The Road to Buying a Cutting Horse: Prospects #1 & #2


On Tuesday, Brigitte and I, headed out to look at various horses across Alberta. I chose to bring Brigitte along because, not only is she my best friend, but she's an Equine Massage Therapist. True to form, she had printed out forms, and took notes/videos/questions the entire time regarding their physicality's, training, details etc. While i'm rambling on about show records, Brigitte knows to look for and ask the right questions that will be important in the future. Like how the horses physicality will hold up to showing, if how the horse moves is due to their conformation, etc.  Life Saver. If anyone is going horse shopping in the future - bring along Brigitte, she's for hire. See my previous post!

From my previous post, the horses we tried out were:
- A 5 y/o gelding, professionally started as a 3 year old, ridden as a 4/5 year old by a successful Non-pro, limited showing. Came in third in her class in the winter series.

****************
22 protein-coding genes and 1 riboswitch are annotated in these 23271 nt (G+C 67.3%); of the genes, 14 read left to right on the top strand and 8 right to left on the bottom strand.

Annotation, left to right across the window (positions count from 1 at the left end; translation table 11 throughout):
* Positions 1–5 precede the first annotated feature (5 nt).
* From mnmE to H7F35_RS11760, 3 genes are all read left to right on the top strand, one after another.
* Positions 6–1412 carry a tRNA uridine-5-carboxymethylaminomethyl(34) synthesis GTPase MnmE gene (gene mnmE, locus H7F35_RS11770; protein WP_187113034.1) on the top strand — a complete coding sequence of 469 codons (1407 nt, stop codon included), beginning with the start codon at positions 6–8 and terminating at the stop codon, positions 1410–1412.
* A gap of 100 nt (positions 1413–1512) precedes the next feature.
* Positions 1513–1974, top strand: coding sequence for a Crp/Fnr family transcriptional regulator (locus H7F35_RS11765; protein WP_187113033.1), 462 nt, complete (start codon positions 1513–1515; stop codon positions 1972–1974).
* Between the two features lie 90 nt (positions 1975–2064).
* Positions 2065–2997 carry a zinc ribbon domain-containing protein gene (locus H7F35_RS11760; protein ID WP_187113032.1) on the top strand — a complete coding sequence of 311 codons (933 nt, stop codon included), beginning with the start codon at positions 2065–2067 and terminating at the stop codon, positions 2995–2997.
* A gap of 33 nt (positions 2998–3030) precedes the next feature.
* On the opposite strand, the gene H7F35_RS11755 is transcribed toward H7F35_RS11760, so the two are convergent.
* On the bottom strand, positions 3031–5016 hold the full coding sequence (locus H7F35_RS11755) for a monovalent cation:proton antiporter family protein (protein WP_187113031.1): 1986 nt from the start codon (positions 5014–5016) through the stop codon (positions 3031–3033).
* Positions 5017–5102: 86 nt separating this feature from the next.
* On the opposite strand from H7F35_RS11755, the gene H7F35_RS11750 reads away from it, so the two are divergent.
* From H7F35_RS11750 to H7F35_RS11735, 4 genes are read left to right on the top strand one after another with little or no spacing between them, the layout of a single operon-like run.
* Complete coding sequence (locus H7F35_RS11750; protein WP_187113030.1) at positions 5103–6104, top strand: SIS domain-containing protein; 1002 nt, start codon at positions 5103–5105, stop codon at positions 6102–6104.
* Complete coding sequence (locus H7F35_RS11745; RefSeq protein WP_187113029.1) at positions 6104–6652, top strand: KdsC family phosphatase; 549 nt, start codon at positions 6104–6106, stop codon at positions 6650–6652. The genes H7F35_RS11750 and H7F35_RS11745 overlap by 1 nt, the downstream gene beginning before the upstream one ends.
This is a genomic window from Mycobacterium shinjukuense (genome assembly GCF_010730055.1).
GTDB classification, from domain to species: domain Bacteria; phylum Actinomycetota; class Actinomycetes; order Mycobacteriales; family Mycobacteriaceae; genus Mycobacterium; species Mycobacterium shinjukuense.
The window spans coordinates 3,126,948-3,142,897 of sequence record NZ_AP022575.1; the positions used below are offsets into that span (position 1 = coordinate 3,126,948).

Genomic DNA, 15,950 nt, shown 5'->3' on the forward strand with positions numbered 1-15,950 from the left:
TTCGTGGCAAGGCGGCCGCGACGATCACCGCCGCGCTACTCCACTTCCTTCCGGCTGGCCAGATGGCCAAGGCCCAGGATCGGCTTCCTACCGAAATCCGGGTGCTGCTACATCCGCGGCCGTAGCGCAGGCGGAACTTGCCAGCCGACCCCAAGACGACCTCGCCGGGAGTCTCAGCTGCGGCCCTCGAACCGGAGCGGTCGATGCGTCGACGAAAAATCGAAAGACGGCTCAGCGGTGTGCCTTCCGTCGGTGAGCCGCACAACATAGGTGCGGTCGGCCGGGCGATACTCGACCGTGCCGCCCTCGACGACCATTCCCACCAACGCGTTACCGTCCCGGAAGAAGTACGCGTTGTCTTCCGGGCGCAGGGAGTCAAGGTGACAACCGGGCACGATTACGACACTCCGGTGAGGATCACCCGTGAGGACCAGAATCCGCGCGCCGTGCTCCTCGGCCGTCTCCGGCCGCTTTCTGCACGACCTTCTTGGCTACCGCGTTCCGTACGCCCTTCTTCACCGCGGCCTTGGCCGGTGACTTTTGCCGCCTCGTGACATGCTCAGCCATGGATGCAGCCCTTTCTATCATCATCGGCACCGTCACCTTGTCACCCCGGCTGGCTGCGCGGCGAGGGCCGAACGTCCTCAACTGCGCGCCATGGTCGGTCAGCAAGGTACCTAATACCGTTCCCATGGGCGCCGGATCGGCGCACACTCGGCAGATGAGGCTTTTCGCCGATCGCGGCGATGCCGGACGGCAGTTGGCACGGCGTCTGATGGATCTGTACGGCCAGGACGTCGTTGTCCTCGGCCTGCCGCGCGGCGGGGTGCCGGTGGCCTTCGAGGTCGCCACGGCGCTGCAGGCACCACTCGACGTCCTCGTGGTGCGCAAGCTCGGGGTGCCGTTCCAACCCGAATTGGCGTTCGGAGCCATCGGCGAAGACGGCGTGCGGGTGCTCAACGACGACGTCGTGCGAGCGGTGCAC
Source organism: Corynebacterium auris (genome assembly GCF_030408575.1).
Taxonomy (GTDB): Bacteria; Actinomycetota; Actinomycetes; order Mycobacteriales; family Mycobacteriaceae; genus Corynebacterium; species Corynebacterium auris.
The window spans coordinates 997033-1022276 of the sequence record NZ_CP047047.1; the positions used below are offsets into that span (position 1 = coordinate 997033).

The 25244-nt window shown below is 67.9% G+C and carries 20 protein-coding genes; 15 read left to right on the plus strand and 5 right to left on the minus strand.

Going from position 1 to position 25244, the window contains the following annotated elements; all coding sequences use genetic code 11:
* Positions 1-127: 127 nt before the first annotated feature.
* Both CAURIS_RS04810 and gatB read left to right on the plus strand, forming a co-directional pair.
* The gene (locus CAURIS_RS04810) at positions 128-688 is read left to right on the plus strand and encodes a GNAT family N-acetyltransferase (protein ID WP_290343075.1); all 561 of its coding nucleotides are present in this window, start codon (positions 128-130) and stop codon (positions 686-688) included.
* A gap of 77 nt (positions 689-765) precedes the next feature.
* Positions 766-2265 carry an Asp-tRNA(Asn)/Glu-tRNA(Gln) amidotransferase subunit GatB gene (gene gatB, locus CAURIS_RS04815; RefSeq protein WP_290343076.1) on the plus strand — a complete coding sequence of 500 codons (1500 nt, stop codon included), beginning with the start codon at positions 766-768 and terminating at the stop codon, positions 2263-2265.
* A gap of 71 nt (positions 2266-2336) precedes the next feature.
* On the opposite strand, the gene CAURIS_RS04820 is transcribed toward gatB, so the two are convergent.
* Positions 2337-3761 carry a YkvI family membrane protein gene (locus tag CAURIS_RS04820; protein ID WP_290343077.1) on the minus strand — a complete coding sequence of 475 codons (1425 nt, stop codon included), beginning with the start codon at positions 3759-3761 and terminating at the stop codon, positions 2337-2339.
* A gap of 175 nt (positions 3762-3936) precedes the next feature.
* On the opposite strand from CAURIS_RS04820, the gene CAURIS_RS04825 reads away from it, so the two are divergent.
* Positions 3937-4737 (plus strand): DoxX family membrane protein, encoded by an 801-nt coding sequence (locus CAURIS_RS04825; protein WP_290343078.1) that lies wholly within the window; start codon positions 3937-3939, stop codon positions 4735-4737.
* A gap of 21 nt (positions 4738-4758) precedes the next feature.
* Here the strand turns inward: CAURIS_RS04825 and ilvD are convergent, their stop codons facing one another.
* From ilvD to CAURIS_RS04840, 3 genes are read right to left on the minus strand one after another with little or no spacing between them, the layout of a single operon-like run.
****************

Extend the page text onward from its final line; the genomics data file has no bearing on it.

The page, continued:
- A 6 y/o mare, professionally started and shown as a 3 year old, bought as a 4 year old by a Non-pro getting into cutting, shown since then, consistent horse who takes care of her rider. When everything clicks, she marks 72-73's.
- One lady who has a 3 y/o mare who is in professional trainer, a 4 y/o that was shown at the Supreme, but didn't make the finals and hasn't shown since, a 5 y/o that is a bit of a project horse and an 11 y/o babysitter type cutter who can apparently teach you how to cut.

The last group of horses were very nice, as were their owners and trainer, but none of them really clicked with me. However, the first two horses, definitely did and they have been moved from the "Horses to Try" list, to the "Prospect" list!